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Measuring and managing soil carbon – fundamental field science for New Zealand

The carbon contained within soils is critical for soil health and ecosystem functions, such as the maintenance of soil structural stability, root growth, air/water movement, and nutrient cycling. It plays an important part in the control of rainwater run-off and soil erosion, and is a vital food source for soil biota. Soils with higher carbon are generally more resilient to climatic extremes of intense rainfall and drought.

Precision fieldwork in real-world locations is essential to ensure sustainable management on-farm. Manaaki Whenua’s John Hunt and Scott Graham monitor data collection equipment at Ashley Dene in Springston.

Current models of soil carbon storage predict that soil respiration processes, which contribute significantly to the cycling of carbon between the biosphere and the atmosphere, will increase as the climate warms, thereby releasing more carbon to the atmosphere. Alteration of soil respiration processes could have a big impact on atmospheric CO2 concentrations.

To test the relationship between soil respiration and climate warming, we used different carbon isotopes in soils to measure the rate of turnover of soil organic matter in situ over time. We studied soils under crops and compared them with soils with no roots present (in root exclusion plots).

This work has shown that root respiration processes increase in response to climatic warming, with associated increases in carbon release, but that the turnover of carbon contained within the soil itself remains very stable – an important challenge to current modelling assumptions of how soils will respond to a warming climate.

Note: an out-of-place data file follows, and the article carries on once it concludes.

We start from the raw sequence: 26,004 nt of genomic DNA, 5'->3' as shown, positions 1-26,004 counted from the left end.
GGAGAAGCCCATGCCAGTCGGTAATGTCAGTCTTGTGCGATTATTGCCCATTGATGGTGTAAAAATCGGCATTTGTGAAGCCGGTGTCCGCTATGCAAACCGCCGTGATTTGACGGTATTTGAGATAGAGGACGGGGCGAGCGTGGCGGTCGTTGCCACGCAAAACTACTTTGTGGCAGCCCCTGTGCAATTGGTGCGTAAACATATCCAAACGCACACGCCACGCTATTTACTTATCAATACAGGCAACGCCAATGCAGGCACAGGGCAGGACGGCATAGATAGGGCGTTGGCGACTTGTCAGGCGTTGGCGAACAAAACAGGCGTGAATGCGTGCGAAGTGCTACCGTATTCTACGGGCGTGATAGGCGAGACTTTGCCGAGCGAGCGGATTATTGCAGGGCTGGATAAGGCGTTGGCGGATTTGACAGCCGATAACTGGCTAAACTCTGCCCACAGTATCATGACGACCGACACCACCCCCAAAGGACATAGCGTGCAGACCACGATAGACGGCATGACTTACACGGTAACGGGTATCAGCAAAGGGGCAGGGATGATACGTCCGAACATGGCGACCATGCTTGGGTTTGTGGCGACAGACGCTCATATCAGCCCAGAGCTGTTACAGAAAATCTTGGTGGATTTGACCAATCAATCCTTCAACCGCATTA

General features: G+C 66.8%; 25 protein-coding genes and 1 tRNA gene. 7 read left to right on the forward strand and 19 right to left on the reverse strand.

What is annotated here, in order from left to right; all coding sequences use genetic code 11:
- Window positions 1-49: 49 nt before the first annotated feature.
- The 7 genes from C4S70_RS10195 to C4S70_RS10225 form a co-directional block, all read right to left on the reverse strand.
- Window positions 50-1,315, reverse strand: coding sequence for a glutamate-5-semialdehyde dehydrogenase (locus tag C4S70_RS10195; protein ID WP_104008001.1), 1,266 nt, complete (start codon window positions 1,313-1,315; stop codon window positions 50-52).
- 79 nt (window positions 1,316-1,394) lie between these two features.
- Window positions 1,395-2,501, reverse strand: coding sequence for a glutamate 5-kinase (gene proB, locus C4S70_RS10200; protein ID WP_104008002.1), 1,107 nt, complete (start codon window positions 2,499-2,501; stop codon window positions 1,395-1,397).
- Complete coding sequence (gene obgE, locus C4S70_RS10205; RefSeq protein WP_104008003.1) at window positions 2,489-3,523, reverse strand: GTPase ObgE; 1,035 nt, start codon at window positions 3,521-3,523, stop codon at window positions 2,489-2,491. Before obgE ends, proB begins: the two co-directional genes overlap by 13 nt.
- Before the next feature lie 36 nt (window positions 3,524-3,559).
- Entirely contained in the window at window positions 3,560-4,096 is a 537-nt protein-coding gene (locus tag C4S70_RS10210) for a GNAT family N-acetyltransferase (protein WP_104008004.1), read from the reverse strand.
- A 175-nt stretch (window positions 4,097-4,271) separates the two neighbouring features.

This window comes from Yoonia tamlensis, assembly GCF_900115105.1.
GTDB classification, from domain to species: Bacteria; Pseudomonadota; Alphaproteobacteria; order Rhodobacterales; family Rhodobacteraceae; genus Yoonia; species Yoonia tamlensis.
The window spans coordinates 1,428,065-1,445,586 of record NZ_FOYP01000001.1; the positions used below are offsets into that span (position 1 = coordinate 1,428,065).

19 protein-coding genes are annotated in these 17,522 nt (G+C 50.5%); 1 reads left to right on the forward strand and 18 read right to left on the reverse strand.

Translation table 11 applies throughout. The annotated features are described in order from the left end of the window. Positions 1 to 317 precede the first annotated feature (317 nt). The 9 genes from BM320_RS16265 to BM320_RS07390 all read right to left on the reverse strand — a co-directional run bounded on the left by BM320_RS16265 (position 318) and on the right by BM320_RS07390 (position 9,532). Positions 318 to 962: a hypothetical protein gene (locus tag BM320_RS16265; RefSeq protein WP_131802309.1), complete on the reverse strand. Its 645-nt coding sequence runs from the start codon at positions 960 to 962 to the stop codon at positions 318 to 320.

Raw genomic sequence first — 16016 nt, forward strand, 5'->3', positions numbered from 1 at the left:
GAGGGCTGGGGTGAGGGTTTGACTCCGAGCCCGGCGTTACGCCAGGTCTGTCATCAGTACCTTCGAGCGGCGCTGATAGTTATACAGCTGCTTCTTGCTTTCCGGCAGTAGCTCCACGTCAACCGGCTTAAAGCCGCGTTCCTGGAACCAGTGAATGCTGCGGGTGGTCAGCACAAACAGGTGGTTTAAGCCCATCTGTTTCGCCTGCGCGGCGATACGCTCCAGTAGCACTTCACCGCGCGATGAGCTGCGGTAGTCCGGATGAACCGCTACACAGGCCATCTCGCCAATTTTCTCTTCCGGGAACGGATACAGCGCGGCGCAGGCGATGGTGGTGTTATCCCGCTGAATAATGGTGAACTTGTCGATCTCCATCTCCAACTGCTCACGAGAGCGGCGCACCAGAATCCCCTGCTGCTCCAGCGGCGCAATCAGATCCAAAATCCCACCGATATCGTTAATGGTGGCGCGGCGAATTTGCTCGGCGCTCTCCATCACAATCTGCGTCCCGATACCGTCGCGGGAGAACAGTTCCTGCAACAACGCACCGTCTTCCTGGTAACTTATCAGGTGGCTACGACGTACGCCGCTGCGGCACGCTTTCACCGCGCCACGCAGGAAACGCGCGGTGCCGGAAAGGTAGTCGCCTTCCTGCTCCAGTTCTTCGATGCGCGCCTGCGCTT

In other work, in collaboration with Lincoln University, Plant & Food Research, Scion and the University of Canterbury, our researchers have been using unique paddock-scale facilities to measure carbon and water inputs and losses and leaching losses from large lysimeters, and have been able to calculate annual gains and losses in carbon, water and nitrogen.

Results in the first year showed that irrigated lucerne was carbon-neutral. In the second and third years carbon losses exceeded carbon uptake, resulting in losses of up to 3% of total soil carbon. In the fourth year the irrigated site continued to lose soil carbon while there was a small net gain at a non-irrigated site.

The findings highlight the need for alternative cutting or grazing management to avoid carbon losses, at least during the years following establishment of the crop regime.

Nitrogen leaching losses also occurred both with and without irrigation, but they were much greater at the irrigated site, indicating that irrigating with effluent is not a good management practice for lucerne on stony soils.

David Whitehead and colleagues at Manaaki Whenua also published a paper on management practices to reduce losses or increase soil carbon stocks in temperate grazed grasslands, using New Zealand as a case study. The paper, in the journal Agriculture, Ecosystems & Environment, synthesised 8 years of research findings from the New Zealand Agricultural Greenhouse Gas Research Centre Soil Carbon programme. There is now firm evidence that soil carbon stocks under grazed grasslands on flat sites are decreasing, and changes to management practices are needed to slow or reverse this trend.